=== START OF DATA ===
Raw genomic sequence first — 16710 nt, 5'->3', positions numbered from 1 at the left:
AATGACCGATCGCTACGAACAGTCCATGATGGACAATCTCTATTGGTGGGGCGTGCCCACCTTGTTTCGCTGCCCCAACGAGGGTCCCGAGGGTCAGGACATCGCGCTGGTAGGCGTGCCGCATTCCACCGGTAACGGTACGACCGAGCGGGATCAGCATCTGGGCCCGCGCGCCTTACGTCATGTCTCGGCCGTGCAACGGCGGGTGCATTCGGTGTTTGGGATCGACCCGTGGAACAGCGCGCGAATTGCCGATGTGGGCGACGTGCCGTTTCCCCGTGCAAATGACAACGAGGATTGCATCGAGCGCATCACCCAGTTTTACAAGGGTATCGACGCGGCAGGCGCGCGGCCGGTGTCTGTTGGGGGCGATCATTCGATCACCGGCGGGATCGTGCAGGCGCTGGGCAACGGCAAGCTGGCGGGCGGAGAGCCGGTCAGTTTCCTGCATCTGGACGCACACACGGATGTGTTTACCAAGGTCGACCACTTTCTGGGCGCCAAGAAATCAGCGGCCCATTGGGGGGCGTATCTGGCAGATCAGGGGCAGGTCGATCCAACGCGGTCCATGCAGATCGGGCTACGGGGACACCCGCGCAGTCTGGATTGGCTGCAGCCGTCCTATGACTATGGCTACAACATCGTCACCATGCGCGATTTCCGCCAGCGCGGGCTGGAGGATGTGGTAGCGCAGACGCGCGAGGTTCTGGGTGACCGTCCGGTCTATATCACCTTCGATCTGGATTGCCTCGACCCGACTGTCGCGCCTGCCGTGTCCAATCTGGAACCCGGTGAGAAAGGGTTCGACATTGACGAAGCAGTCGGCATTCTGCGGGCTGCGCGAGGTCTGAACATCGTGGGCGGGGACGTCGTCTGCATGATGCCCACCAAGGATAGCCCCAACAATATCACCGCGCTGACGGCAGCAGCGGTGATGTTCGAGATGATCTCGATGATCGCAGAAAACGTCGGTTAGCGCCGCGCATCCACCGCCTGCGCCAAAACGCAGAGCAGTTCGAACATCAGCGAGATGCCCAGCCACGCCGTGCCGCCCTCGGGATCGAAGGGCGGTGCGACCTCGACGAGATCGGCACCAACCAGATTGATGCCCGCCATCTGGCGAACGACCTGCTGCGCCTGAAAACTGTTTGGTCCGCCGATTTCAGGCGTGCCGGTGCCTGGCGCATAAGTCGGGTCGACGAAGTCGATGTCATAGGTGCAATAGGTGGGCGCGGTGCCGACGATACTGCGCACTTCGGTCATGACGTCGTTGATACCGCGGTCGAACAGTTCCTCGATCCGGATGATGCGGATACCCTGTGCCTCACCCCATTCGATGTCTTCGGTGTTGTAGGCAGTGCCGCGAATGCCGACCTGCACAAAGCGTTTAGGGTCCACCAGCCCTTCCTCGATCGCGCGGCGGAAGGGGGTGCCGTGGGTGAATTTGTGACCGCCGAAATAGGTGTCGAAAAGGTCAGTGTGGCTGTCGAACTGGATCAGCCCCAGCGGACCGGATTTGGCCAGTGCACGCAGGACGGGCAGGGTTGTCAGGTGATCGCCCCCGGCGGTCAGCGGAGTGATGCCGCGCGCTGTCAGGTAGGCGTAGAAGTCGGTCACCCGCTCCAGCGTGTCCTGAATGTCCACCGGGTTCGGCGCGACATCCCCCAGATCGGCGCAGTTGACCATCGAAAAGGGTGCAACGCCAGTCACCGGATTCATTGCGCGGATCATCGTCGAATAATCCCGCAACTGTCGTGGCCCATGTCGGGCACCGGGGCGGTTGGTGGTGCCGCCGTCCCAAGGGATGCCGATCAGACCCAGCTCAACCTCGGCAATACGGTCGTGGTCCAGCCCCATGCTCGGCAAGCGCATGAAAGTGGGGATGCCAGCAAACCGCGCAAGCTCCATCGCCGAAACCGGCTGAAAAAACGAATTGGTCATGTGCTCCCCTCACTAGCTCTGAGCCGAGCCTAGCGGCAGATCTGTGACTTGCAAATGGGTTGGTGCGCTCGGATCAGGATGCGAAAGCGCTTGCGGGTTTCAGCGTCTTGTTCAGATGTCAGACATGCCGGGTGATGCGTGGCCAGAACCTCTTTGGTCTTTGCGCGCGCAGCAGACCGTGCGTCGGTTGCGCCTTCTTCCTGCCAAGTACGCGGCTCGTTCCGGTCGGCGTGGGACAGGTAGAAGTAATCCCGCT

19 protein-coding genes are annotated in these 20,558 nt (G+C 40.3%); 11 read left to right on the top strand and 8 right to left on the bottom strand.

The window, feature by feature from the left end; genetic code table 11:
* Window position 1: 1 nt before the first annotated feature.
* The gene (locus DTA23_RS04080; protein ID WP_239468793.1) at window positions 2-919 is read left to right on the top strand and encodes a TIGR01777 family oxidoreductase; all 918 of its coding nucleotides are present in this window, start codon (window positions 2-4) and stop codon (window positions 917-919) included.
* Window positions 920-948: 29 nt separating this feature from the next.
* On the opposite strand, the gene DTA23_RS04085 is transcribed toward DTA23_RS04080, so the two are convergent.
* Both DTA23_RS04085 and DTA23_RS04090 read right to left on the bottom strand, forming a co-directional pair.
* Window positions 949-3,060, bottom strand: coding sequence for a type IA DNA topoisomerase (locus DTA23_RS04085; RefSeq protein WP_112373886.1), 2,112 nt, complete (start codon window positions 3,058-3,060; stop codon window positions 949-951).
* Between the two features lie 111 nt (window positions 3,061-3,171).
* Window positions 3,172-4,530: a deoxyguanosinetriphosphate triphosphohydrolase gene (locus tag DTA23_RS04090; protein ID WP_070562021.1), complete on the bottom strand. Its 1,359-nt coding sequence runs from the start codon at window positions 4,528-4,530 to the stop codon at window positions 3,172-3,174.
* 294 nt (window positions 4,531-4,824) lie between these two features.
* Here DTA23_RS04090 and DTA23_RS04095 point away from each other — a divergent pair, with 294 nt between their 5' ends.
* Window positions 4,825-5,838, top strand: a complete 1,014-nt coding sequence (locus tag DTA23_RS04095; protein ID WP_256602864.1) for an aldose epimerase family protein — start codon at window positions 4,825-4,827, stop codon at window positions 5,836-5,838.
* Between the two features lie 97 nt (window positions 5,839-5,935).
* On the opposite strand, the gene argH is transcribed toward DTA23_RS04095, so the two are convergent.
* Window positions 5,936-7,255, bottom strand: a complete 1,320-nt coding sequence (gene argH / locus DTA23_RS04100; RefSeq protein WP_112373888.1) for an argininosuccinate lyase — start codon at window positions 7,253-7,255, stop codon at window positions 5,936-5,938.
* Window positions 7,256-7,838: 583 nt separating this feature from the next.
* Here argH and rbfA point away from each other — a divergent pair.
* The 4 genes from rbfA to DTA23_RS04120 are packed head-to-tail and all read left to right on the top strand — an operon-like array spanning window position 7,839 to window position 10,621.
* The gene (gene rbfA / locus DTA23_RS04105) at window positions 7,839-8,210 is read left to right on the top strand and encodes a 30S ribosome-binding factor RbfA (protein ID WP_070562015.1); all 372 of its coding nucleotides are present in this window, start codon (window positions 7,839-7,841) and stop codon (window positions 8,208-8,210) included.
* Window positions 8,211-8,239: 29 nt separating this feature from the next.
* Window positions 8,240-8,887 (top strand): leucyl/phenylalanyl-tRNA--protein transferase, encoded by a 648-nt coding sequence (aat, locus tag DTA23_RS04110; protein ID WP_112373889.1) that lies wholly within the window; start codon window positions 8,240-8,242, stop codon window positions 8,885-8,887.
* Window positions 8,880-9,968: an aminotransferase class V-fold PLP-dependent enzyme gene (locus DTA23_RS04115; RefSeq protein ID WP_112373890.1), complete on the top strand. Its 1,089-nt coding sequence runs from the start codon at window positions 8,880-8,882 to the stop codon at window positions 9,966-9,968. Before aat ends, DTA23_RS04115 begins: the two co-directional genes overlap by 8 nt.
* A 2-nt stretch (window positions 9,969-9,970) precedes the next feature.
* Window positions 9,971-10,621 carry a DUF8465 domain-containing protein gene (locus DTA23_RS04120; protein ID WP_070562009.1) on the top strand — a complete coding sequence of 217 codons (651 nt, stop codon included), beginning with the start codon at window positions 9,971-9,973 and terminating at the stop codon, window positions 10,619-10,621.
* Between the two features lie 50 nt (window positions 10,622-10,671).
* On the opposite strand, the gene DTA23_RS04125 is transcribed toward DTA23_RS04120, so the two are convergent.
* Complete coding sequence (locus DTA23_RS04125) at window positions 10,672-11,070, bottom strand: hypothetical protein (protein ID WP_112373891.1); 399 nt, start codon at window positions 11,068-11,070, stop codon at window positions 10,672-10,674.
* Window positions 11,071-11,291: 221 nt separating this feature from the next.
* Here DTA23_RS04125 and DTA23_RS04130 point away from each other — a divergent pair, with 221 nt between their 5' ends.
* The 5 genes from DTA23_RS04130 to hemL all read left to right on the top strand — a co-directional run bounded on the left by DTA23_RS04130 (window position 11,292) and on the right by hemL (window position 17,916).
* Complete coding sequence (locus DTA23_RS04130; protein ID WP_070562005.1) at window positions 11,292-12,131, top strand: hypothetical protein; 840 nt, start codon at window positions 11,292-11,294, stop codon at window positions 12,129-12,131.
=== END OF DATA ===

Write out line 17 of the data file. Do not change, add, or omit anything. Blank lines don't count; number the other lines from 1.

* On the opposite strand, the gene argH is transcribed toward DTA23_RS04095, so the two are convergent.